Key Congressional Elections in History

October 25, 2018

 

With the 2018 midterm elections fast approaching, this episode delves into the history of congressional elections, from the Founding to today. What did the Founders expect congressional elections to look like? What did they look like throughout the 19th and 20th centuries? How did these elections lead to the political tribalism of the 21st century? And what can the most consequential congressional elections, the ones that realigned and redefined our nation, tell us about the upcoming election? 

FULL PODCAST

Note: An early transcript of the podcast is linked here. This text may not be in its final form, accuracy may vary, and it may be updated or revised in the future.

PARTICIPANTS

Matthew Green is a professor of politics at The Catholic University of America who teaches and writes on the U.S. Congress, congressional leadership, and political parties. He is the author of numerous academic articles and books including, The Speaker of the House: A Study of Leadership and a forthcoming book length study of Newt Gingrich. He previously served as a congressional aide, from 1995-98.

Thomas E. Mann is a senior fellow in governance studies at The Brookings Institution, where he has held numerous positions for decades, and resident scholar at the Institute of Governmental Studies at University of California, Berkeley. Mann has taught and written extensively on Congress, elections, campaign finance law, and redistricting. His numerous books include The Broken Branch: How Congress is Failing America and How to Get It Back on Track coauthored with Norm Ornstein.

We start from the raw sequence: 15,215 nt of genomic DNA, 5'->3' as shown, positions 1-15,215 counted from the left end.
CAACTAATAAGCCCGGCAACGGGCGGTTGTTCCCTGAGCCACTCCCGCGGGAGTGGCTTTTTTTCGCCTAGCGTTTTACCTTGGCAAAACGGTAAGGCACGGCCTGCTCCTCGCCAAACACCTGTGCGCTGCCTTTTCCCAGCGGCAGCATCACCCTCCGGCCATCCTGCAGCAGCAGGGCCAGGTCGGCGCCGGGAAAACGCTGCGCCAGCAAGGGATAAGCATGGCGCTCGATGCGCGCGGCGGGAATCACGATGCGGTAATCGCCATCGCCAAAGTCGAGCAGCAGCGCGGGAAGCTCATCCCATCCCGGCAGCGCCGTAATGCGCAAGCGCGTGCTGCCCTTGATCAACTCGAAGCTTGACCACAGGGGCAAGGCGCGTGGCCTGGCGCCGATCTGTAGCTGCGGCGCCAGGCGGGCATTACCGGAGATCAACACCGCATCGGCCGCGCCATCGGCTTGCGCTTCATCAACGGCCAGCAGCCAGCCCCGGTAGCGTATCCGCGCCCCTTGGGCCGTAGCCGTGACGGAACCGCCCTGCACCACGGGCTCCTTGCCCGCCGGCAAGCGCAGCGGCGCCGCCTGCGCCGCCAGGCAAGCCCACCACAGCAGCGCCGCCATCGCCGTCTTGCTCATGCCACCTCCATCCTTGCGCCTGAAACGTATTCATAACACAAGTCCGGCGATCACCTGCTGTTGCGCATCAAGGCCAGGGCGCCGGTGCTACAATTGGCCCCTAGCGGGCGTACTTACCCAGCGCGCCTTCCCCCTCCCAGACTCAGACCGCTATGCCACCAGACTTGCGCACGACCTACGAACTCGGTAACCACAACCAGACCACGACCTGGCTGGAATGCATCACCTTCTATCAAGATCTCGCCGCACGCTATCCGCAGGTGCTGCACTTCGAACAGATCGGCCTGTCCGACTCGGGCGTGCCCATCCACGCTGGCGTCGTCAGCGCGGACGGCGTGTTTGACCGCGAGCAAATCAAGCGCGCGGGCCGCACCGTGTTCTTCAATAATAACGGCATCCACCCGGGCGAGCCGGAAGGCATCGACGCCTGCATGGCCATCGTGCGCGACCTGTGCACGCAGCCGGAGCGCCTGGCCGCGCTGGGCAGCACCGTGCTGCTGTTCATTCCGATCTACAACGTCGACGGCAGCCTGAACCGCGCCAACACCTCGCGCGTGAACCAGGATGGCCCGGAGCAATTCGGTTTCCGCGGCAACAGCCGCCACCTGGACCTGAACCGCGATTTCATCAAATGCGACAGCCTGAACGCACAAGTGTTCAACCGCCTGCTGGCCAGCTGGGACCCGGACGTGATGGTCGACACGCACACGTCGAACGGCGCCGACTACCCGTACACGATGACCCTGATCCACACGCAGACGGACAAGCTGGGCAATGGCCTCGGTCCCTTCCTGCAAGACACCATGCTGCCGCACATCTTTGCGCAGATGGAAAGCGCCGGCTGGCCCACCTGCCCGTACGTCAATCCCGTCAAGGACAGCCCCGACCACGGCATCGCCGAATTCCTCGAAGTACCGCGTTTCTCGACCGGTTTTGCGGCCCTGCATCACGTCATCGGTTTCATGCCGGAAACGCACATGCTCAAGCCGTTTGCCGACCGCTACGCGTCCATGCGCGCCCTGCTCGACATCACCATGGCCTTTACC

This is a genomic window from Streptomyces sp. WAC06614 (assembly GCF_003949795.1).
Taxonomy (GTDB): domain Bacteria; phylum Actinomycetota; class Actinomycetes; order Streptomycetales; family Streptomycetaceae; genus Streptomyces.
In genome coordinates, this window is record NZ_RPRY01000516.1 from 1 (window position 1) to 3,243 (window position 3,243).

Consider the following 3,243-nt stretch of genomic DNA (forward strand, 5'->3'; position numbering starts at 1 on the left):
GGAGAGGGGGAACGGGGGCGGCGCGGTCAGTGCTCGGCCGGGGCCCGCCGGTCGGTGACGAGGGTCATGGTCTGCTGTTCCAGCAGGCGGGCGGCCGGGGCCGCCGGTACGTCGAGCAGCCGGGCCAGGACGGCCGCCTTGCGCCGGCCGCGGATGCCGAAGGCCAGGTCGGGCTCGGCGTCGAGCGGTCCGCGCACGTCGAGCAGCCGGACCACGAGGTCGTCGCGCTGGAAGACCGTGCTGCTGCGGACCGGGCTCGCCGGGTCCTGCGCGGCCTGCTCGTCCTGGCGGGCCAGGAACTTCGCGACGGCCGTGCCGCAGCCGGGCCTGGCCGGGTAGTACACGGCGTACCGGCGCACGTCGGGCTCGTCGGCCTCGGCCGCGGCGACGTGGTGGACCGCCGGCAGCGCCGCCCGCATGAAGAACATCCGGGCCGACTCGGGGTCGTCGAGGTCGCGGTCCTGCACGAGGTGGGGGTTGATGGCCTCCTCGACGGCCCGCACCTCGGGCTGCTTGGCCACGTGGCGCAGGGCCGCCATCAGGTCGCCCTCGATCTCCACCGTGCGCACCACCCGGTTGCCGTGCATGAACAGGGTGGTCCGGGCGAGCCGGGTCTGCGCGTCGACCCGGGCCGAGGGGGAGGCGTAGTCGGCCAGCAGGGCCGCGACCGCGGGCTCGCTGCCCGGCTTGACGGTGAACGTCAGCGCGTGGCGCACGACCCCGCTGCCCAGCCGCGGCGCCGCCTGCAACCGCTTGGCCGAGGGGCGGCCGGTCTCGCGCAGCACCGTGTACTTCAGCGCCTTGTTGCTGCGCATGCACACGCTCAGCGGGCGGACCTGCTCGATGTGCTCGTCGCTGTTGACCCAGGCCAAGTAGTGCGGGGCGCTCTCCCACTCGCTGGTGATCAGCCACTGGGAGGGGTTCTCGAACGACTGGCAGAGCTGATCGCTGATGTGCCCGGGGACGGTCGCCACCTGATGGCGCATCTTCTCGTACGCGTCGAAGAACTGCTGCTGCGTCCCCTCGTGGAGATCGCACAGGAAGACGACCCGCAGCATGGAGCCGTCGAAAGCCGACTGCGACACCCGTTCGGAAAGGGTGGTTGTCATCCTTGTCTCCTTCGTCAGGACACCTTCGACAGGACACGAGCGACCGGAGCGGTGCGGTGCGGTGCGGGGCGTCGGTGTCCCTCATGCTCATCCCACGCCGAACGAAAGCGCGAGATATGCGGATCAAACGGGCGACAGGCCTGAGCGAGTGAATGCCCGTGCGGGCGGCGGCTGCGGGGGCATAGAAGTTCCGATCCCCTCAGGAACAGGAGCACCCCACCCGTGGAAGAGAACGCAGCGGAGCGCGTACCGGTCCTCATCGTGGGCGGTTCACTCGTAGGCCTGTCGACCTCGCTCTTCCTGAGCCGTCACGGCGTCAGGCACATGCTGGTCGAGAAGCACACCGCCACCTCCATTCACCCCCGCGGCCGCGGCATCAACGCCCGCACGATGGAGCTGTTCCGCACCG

​​​​​​Jeffrey Rosen is the President and Chief Executive Officer of the National Constitution Center, the only institution in America chartered by Congress “to disseminate information about the United States Constitution on a nonpartisan basis.” 


Our Interactive Constitution is the leading digital resource about the debates and text behind the greatest vision of human freedom in history, the U.S. Constitution. Here, scholars from across the legal and philosophical spectrum interact with each other to explore the meaning of each provision of our founding document. 


This episode was engineered by Greg Scheckler, and produced by Jackie McDermott and Scott Bomboy. Research was provided by Lana Ulrich, Madison Poulter, and Jackie McDermott.

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